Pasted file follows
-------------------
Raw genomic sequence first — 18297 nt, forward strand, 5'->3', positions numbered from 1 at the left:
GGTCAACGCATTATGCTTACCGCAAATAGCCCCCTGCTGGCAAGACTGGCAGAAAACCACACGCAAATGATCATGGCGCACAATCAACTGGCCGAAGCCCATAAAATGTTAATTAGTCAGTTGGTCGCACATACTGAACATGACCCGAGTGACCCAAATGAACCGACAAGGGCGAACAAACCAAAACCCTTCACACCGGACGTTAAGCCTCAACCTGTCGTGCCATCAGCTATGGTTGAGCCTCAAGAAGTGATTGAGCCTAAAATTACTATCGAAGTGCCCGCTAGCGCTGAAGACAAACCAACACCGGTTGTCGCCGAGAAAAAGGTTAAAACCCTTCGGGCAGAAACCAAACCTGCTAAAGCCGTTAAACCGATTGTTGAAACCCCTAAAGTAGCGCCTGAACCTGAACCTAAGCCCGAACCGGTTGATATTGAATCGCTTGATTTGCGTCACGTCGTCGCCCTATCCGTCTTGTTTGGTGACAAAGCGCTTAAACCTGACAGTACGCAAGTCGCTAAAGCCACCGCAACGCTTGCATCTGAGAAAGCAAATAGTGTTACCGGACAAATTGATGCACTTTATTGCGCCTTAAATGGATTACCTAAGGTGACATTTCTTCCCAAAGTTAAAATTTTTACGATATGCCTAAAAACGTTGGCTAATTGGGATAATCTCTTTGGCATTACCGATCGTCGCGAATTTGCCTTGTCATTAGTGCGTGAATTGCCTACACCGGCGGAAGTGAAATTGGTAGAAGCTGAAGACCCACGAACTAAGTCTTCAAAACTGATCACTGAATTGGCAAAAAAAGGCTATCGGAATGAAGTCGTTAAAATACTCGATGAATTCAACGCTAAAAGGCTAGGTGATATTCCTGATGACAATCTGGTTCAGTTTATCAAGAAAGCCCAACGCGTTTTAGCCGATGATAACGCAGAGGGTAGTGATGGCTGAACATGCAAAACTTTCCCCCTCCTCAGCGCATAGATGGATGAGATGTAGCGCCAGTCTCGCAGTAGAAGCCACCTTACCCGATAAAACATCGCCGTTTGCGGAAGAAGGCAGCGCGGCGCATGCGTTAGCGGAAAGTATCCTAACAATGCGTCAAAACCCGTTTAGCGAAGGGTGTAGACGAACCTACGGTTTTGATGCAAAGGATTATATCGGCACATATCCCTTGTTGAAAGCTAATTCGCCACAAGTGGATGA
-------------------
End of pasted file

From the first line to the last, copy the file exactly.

Raw genomic sequence first — 18297 nt, forward strand, 5'->3', positions numbered from 1 at the left:
GGTCAACGCATTATGCTTACCGCAAATAGCCCCCTGCTGGCAAGACTGGCAGAAAACCACACGCAAATGATCATGGCGCACAATCAACTGGCCGAAGCCCATAAAATGTTAATTAGTCAGTTGGTCGCACATACTGAACATGACCCGAGTGACCCAAATGAACCGACAAGGGCGAACAAACCAAAACCCTTCACACCGGACGTTAAGCCTCAACCTGTCGTGCCATCAGCTATGGTTGAGCCTCAAGAAGTGATTGAGCCTAAAATTACTATCGAAGTGCCCGCTAGCGCTGAAGACAAACCAACACCGGTTGTCGCCGAGAAAAAGGTTAAAACCCTTCGGGCAGAAACCAAACCTGCTAAAGCCGTTAAACCGATTGTTGAAACCCCTAAAGTAGCGCCTGAACCTGAACCTAAGCCCGAACCGGTTGATATTGAATCGCTTGATTTGCGTCACGTCGTCGCCCTATCCGTCTTGTTTGGTGACAAAGCGCTTAAACCTGACAGTACGCAAGTCGCTAAAGCCACCGCAACGCTTGCATCTGAGAAAGCAAATAGTGTTACCGGACAAATTGATGCACTTTATTGCGCCTTAAATGGATTACCTAAGGTGACATTTCTTCCCAAAGTTAAAATTTTTACGATATGCCTAAAAACGTTGGCTAATTGGGATAATCTCTTTGGCATTACCGATCGTCGCGAATTTGCCTTGTCATTAGTGCGTGAATTGCCTACACCGGCGGAAGTGAAATTGGTAGAAGCTGAAGACCCACGAACTAAGTCTTCAAAACTGATCACTGAATTGGCAAAAAAAGGCTATCGGAATGAAGTCGTTAAAATACTCGATGAATTCAACGCTAAAAGGCTAGGTGATATTCCTGATGACAATCTGGTTCAGTTTATCAAGAAAGCCCAACGCGTTTTAGCCGATGATAACGCAGAGGGTAGTGATGGCTGAACATGCAAAACTTTCCCCCTCCTCAGCGCATAGATGGATGAGATGTAGCGCCAGTCTCGCAGTAGAAGCCACCTTACCCGATAAAACATCGCCGTTTGCGGAAGAAGGCAGCGCGGCGCATGCGTTAGCGGAAAGTATCCTAACAATGCGTCAAAACCCGTTTAGCGAAGGGTGTAGACGAACCTACGGTTTTGATGCAAAGGATTATATCGGCACATATCCCTTGTTGAAAGCTAATTCGCCACAAGTGGATGA